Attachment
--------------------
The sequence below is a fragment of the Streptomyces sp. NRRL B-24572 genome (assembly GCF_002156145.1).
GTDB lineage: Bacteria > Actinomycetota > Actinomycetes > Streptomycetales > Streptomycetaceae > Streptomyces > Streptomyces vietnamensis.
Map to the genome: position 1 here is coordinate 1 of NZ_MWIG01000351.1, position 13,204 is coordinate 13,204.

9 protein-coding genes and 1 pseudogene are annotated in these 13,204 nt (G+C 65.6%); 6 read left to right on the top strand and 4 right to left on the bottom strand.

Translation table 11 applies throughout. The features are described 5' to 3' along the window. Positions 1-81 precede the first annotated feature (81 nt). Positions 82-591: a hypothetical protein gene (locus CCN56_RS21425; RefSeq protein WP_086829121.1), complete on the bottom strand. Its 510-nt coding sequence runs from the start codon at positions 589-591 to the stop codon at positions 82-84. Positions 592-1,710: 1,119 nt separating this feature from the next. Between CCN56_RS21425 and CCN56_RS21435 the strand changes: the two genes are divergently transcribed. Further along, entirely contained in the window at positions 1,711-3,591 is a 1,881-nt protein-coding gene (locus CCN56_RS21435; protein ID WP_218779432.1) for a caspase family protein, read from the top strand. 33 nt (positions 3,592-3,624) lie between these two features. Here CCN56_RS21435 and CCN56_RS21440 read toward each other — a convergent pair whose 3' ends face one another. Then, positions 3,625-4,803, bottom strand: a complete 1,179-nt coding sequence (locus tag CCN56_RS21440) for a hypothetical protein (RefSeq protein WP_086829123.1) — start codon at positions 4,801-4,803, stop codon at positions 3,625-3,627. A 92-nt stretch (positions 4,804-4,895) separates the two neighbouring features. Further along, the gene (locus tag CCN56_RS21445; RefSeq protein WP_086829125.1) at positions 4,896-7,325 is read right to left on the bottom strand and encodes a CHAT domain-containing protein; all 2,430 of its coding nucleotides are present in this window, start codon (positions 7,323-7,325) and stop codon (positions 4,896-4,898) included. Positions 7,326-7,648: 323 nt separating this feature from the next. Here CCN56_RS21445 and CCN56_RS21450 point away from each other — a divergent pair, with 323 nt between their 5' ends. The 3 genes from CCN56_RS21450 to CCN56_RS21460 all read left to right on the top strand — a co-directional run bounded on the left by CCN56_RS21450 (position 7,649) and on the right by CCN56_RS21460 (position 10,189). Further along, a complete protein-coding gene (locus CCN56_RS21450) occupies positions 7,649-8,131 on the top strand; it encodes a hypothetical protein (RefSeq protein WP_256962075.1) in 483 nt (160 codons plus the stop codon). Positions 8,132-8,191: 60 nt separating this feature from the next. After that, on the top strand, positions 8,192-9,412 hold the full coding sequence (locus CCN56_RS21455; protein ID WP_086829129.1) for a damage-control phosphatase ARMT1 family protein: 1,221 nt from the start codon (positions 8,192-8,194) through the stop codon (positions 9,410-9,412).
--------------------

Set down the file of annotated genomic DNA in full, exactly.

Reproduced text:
The sequence below is a fragment of the Streptomyces sp. NRRL B-24572 genome (assembly GCF_002156145.1).
GTDB lineage: Bacteria > Actinomycetota > Actinomycetes > Streptomycetales > Streptomycetaceae > Streptomyces > Streptomyces vietnamensis.
Map to the genome: position 1 here is coordinate 1 of NZ_MWIG01000351.1, position 13,204 is coordinate 13,204.

9 protein-coding genes and 1 pseudogene are annotated in these 13,204 nt (G+C 65.6%); 6 read left to right on the top strand and 4 right to left on the bottom strand.

Translation table 11 applies throughout. The features are described 5' to 3' along the window. Positions 1-81 precede the first annotated feature (81 nt). Positions 82-591: a hypothetical protein gene (locus CCN56_RS21425; RefSeq protein WP_086829121.1), complete on the bottom strand. Its 510-nt coding sequence runs from the start codon at positions 589-591 to the stop codon at positions 82-84. Positions 592-1,710: 1,119 nt separating this feature from the next. Between CCN56_RS21425 and CCN56_RS21435 the strand changes: the two genes are divergently transcribed. Further along, entirely contained in the window at positions 1,711-3,591 is a 1,881-nt protein-coding gene (locus CCN56_RS21435; protein ID WP_218779432.1) for a caspase family protein, read from the top strand. 33 nt (positions 3,592-3,624) lie between these two features. Here CCN56_RS21435 and CCN56_RS21440 read toward each other — a convergent pair whose 3' ends face one another. Then, positions 3,625-4,803, bottom strand: a complete 1,179-nt coding sequence (locus tag CCN56_RS21440) for a hypothetical protein (RefSeq protein WP_086829123.1) — start codon at positions 4,801-4,803, stop codon at positions 3,625-3,627. A 92-nt stretch (positions 4,804-4,895) separates the two neighbouring features. Further along, the gene (locus tag CCN56_RS21445; RefSeq protein WP_086829125.1) at positions 4,896-7,325 is read right to left on the bottom strand and encodes a CHAT domain-containing protein; all 2,430 of its coding nucleotides are present in this window, start codon (positions 7,323-7,325) and stop codon (positions 4,896-4,898) included. Positions 7,326-7,648: 323 nt separating this feature from the next. Here CCN56_RS21445 and CCN56_RS21450 point away from each other — a divergent pair, with 323 nt between their 5' ends. The 3 genes from CCN56_RS21450 to CCN56_RS21460 all read left to right on the top strand — a co-directional run bounded on the left by CCN56_RS21450 (position 7,649) and on the right by CCN56_RS21460 (position 10,189). Further along, a complete protein-coding gene (locus CCN56_RS21450) occupies positions 7,649-8,131 on the top strand; it encodes a hypothetical protein (RefSeq protein WP_256962075.1) in 483 nt (160 codons plus the stop codon). Positions 8,132-8,191: 60 nt separating this feature from the next. After that, on the top strand, positions 8,192-9,412 hold the full coding sequence (locus CCN56_RS21455; protein ID WP_086829129.1) for a damage-control phosphatase ARMT1 family protein: 1,221 nt from the start codon (positions 8,192-8,194) through the stop codon (positions 9,410-9,412).